1. The case was set for trial at 10:00 a.m. rather than the customary 9:00 a.m. commencement time in order to accommodate out of town counsel. Adam Hutton, counsel for the debtor, whose offices are in Covington, Louisiana was present in court and ready for trial on September 15, 2008 at 10:00 a.m.

2. Even though Mr. Schwartz's offices are in Metairie, Louisiana, no one from the offices of Christopher R. Schwartz, attorney for plaintiff, was present at 10:00 a.m.

3. In addition to failing to appear on time for trial, Mr. Schwartz had failed to properly respond and to indicate a readiness for trial in this matter, for some time in the following respects.

a. He had failed to file promptly the pretrial order that was required by the court to have been filed on September 8, 2008.

b. On September 9 and 10, the court chambers' personnel had called Mr. Schwartz's office (once on each date) inquiring about the pretrial order. Mr. Schwartz was not available on either occasion and messages were left on both days, but Mr. Schwartz did not return either of the telephone calls.

c. On the morning of September 12, the Friday before the Monday trial, someone named Cheryl called from Mr. Schwartz's office and stated that Mr. Schwartz just realized that he had failed to file a pretrial order and wanted to know if he could file it late. The court allowed the late filing even though there was no explanation as to the failure to return the prior calls from the court inquiring about the pretrial order.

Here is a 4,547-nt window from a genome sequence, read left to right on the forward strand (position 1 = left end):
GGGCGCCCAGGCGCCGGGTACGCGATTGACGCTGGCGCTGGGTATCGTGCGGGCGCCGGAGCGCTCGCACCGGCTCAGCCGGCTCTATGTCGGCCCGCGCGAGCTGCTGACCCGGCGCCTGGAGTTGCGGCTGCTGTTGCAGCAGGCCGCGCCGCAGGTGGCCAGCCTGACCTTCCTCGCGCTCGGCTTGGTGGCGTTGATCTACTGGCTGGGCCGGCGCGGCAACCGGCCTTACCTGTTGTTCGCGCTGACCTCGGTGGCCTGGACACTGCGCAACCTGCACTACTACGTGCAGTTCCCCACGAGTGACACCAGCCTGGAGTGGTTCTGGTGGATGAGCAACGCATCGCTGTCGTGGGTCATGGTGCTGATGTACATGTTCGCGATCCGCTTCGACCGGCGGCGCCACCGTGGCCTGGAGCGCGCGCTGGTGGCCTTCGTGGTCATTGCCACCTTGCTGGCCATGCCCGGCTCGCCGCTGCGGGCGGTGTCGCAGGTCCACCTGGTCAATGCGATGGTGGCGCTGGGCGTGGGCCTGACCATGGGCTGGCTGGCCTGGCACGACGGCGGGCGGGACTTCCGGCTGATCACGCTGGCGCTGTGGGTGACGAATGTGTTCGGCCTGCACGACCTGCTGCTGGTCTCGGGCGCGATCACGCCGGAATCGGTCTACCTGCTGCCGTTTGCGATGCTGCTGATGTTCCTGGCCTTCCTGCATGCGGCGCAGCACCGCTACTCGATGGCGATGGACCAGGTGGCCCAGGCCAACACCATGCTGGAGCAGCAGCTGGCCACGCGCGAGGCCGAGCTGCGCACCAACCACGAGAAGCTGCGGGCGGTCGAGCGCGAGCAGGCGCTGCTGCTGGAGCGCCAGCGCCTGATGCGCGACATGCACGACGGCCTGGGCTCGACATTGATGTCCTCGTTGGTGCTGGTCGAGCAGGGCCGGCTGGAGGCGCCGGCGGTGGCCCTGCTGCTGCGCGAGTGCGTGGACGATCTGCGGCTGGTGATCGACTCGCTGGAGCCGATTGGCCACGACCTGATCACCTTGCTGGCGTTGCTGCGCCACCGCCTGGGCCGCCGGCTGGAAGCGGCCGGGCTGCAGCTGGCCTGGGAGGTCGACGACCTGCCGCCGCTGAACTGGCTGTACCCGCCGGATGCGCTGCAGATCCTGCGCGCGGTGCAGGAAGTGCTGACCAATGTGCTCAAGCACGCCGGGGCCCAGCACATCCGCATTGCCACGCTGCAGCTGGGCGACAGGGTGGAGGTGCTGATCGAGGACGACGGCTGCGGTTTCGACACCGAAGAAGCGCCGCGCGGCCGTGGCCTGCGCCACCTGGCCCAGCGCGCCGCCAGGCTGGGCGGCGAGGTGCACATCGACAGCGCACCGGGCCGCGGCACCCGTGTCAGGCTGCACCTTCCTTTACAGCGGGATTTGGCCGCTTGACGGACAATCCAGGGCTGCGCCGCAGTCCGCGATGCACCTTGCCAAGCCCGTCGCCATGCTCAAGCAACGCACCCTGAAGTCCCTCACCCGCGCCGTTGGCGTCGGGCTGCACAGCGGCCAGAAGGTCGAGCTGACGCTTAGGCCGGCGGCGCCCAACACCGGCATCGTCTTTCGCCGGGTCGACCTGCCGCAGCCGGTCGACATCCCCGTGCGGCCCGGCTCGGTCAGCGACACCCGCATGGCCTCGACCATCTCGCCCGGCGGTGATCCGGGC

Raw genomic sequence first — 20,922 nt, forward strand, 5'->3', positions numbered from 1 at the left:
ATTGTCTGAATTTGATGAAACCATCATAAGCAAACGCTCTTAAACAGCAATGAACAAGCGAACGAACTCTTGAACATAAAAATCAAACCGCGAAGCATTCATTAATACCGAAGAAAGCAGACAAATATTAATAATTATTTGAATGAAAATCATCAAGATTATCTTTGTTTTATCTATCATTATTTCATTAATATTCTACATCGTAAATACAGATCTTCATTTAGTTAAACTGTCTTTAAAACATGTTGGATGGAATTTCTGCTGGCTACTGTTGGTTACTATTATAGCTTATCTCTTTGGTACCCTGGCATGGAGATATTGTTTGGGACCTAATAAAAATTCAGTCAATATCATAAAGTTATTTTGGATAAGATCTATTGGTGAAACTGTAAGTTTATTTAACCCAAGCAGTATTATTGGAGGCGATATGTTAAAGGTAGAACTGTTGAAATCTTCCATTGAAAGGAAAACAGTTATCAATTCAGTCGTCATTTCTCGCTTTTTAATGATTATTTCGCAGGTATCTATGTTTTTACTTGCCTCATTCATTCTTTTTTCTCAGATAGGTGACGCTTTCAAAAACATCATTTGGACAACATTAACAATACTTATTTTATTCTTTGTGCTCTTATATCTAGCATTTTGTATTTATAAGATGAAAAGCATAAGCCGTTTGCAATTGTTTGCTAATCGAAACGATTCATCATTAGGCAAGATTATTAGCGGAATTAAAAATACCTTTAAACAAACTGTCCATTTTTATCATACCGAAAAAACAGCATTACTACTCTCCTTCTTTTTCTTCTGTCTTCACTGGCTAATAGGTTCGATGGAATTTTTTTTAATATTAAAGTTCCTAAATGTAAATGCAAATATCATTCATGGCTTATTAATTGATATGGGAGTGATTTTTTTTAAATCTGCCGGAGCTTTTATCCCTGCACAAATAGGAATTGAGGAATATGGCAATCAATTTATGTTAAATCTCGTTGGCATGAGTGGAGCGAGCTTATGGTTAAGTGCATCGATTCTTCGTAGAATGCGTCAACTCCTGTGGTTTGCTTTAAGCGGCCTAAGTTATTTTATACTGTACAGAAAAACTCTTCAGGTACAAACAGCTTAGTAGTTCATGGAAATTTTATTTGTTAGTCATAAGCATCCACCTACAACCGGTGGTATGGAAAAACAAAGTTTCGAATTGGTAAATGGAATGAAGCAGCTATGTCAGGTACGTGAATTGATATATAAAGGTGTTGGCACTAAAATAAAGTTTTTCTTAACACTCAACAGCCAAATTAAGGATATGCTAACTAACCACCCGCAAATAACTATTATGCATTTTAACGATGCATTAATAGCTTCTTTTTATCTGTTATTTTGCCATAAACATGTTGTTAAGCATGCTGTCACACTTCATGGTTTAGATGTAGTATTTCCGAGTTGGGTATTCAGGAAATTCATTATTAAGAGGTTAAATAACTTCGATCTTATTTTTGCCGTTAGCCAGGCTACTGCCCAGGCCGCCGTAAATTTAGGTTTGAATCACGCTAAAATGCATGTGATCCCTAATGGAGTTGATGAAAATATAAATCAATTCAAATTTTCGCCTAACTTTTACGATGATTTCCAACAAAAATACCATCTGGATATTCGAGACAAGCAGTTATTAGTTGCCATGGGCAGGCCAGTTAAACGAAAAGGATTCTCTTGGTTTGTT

4. When the court noticed the absence of Mr. Schwartz or anyone from Mr. Schwartz's office at the September 15, 2008 hearing, the courtroom deputy called Mr. Schwartz's office at 10:04 a.m. and was advised by Cheryl, who answered the phone, that Mr. Schawrtz was not coming to the trial as he had another matter scheduled, but that an attorney named Sharelle Lacey would be coming but would be late. Cheryl also informed the courtroom deputy that she had just left a message to this effect on the courtroom deputy's voicemail. Upon checking the voicemail, there was in fact a message that had been left at 10:00 a.m., which the court notes was the time the trial was scheduled to begin. No advance notice was given to the court that Mr. Schwartz, counsel of record for plaintiff, would attempt to have substitute counsel appear for the plaintiff.